Tolerance and caring apply not only in interfaith-relations but also in relations among Moslems. A unified Ummah is a rahmah for its constituents and a paragon to other communities.
Tolerance and caring are two characteristics that Prophet Abraham and the Holy Messenger SAW have taught us.
We can also do more to REACH OUT to non-muslims who do not yet understand us the way we want to be understood.
We all must try to always reach out to the communities of different faith, within and across the country. We reach out so we can build a better, stronger mutual understanding.
In the most recent cartoon incident, we saw that ignorance and disrespect towards Islam could bring devastating impact. This is a big lesson for all of us that we need to engage more, reach out more, to peoples and communities at all levels.
We can also do more to empower the moderates.
Brothers and Sisters,
The challenge of peace is closely connected to the challenge of progress because without peace, we cannot make significant progress, and the two are mutually reinforcing.
Again, here the hard fact is that while we are seeing growing numbers of the Ummah enjoying a comfortable living standard, the same cannot be said of many others.
Millions in the Muslim world generally lives on less than a dollar a day.
Eight million people—many in Muslim-populated countries in Asia and Africa—die each year because they are simply too poor to live.
Under-education among Muslim children is appalling. In 17 OIC states, primary education is less than 60 per cent. A UNICEF report says that more than 4.3 million children under 5 in OIC countries die each year from preventable disease and malnutrition.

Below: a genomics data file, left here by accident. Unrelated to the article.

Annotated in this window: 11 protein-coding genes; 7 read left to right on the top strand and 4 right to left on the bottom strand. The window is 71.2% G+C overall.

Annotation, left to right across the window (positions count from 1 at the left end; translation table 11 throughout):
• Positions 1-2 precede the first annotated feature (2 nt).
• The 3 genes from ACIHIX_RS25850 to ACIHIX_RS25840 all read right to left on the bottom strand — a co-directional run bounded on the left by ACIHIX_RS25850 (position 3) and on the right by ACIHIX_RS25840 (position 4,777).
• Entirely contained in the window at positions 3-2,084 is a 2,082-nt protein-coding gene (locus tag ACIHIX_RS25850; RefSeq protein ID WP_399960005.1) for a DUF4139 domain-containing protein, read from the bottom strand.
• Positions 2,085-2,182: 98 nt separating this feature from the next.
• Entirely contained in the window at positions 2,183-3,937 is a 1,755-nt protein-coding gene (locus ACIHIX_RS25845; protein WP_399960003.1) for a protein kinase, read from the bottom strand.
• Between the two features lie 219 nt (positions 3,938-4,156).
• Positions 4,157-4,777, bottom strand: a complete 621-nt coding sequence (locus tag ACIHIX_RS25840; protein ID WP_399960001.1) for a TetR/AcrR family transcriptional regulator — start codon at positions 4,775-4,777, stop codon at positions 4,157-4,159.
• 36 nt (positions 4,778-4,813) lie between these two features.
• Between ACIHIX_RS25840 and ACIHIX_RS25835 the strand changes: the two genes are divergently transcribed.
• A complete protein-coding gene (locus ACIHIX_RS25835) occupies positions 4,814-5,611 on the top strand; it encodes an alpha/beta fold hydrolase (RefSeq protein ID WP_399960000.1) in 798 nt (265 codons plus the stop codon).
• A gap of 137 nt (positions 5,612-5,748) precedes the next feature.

The situation in many African OIC states is exacerbated by the spread of HIV/AIDS. Currently, about 8 million adults in those states are suffering from HIV.
These statistic are simply unacceptable, and while there is no single prescription to these problems, there are things that can be done.
First, the Ummah must do more to help one another.
The Islamic world is very diverse in terms of its political outlook as well as its economic and social resources.
We already have forums where Muslim leaders could exert concerted actions to address poverty and other issues confronting the Muslim world: the OIC and the relatively new forum Developing-8, which is now chaired by Indonesia.
Developing-8, which comprises Bangladesh, Egypt, Indonesia, Iran, Malaysia, Nigeria, Pakistan, and Turkey, represents about half a billion people, with a total GDP of US$ 1,218 billions. D-8 member states are growing market with rising buying power, and the grouping also consists of energy producers and consumers. At their last Summit in Bali last month, the leaders of D-8 agreed to accelerate trade relations among member states as well as to strengthen their cooperation in energy security.
I have no doubt that with the collective capability that the Islamic world have now, the Ummah can play a pivotal role in this globalized world.
At the community level, I wish to emphasize the contribution of one Muslim to his or her fellow Muslim through zakat, shadaqah, infaq, and waqf, taken from the well-off according to certain provisions.
This fellowship through zakat, shadaqah, infaq, and waqf could help to solve the problem of poverty and assure greater fulfillment of economic rights of the muslims.